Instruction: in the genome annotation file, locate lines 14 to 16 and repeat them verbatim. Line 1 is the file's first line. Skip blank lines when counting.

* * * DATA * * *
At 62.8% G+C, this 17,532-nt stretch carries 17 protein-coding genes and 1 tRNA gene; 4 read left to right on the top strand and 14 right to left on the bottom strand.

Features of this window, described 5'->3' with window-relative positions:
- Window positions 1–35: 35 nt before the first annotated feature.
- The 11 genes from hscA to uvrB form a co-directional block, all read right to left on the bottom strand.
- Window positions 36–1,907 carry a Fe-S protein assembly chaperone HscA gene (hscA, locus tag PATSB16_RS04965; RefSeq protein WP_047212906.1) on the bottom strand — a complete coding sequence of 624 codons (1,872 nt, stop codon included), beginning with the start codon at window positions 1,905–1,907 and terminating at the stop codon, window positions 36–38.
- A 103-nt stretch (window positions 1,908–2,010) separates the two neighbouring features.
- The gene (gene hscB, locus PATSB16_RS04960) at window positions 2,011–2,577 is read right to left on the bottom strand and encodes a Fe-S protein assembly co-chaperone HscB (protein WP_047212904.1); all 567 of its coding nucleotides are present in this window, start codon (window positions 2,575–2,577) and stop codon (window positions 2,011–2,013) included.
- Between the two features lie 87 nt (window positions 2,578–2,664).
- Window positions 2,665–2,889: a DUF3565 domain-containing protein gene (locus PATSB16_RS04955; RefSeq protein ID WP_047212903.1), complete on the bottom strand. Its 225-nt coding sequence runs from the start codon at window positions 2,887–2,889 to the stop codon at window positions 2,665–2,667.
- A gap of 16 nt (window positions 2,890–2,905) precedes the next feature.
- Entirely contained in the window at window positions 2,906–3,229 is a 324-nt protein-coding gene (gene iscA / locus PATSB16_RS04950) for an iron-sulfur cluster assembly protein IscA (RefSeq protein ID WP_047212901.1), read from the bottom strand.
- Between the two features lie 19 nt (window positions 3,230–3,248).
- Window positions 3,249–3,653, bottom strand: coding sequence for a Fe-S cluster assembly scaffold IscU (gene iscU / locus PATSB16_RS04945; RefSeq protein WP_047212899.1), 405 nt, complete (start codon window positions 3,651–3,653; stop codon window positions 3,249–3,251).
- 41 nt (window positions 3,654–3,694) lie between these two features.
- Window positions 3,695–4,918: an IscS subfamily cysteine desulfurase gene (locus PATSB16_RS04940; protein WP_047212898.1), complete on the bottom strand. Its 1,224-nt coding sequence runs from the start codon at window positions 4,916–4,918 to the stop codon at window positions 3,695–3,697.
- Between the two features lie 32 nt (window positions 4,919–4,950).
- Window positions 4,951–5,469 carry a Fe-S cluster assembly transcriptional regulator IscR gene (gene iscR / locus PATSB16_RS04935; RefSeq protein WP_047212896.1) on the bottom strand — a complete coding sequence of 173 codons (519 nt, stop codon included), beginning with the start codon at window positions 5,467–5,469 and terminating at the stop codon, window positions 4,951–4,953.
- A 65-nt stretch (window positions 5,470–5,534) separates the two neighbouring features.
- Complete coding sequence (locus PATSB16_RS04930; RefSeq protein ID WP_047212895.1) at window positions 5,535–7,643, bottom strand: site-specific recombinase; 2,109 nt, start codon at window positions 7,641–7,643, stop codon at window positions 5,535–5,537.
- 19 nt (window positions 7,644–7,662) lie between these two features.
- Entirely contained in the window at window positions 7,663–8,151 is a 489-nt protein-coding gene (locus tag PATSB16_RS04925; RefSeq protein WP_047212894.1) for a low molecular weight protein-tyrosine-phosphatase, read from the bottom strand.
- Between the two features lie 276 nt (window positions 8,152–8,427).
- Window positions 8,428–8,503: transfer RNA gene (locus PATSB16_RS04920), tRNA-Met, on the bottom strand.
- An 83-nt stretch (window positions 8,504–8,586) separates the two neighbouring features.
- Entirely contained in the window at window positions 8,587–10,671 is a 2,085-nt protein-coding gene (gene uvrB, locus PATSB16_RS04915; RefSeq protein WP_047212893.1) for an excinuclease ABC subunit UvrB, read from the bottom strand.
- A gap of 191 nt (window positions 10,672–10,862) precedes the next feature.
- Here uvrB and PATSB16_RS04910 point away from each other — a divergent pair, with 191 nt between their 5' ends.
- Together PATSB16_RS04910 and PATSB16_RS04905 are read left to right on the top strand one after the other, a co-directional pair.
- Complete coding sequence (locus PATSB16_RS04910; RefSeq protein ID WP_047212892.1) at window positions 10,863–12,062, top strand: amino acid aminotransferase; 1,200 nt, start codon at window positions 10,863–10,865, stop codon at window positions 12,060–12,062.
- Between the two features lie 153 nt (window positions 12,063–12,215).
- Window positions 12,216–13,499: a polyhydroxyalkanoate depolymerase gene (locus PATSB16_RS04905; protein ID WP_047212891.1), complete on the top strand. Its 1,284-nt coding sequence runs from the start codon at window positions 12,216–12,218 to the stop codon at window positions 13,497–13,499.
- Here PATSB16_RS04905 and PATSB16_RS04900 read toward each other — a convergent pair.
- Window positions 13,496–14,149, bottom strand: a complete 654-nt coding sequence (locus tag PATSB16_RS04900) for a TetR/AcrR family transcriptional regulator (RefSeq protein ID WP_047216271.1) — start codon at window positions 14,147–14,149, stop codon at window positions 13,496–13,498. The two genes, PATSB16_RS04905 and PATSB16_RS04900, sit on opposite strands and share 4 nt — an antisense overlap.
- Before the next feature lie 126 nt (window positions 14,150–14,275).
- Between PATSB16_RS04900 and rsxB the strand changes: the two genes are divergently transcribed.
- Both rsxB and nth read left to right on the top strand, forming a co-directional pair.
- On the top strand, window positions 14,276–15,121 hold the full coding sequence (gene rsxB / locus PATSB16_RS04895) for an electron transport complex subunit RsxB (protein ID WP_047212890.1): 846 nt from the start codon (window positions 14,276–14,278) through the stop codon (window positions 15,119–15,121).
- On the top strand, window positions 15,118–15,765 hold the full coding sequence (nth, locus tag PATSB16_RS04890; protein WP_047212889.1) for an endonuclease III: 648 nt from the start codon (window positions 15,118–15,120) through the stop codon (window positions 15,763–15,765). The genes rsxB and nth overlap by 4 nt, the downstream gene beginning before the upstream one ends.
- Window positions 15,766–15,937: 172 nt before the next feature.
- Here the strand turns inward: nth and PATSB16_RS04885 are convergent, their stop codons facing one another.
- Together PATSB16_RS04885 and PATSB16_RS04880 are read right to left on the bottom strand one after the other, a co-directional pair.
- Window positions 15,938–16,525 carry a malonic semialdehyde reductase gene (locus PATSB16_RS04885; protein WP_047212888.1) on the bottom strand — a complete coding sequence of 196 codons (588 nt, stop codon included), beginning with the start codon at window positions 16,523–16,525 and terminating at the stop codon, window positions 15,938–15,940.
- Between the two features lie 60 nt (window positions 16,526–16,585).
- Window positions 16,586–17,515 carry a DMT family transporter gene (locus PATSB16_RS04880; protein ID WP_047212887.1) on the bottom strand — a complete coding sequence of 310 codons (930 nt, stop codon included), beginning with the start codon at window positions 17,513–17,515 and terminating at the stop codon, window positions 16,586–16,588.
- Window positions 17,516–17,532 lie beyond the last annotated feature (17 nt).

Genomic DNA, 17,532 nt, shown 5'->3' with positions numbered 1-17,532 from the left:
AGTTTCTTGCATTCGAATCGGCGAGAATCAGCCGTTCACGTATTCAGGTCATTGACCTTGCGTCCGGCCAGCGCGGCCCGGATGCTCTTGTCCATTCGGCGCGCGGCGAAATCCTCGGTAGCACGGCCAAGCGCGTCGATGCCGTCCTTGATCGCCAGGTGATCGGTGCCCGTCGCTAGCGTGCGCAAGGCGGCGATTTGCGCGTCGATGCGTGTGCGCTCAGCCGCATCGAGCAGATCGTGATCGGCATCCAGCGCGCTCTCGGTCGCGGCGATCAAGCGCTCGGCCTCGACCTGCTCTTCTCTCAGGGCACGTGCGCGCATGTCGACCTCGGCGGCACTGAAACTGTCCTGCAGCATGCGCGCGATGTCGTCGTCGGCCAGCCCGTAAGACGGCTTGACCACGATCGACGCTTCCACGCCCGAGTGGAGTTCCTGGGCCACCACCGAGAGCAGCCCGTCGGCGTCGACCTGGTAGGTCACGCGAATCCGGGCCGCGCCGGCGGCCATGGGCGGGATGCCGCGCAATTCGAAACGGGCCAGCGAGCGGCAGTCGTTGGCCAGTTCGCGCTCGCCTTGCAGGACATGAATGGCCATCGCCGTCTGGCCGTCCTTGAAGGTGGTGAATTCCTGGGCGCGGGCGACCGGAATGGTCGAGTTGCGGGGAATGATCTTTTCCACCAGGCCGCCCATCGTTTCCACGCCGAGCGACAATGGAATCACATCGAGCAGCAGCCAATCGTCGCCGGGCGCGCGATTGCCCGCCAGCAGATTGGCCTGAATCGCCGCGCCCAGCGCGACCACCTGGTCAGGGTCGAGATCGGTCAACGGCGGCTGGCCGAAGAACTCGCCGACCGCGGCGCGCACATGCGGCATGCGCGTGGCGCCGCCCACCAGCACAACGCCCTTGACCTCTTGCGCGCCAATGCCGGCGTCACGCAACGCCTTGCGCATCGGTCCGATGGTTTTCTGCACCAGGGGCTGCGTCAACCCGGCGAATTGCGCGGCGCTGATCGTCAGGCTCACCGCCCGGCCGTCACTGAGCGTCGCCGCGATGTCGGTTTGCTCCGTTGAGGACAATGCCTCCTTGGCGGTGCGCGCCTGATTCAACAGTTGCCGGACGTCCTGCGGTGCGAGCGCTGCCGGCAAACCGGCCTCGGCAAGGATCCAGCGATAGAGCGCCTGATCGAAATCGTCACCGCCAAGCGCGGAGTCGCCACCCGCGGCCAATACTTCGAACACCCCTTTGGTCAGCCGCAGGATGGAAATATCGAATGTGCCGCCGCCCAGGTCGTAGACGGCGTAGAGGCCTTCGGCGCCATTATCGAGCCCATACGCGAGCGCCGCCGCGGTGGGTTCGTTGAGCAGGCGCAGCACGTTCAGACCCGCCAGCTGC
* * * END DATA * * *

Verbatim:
- 41 nt (window positions 3,654–3,694) lie between these two features.
- Window positions 3,695–4,918: an IscS subfamily cysteine desulfurase gene (locus PATSB16_RS04940; protein WP_047212898.1), complete on the bottom strand. Its 1,224-nt coding sequence runs from the start codon at window positions 4,916–4,918 to the stop codon at window positions 3,695–3,697.
- Between the two features lie 32 nt (window positions 4,919–4,950).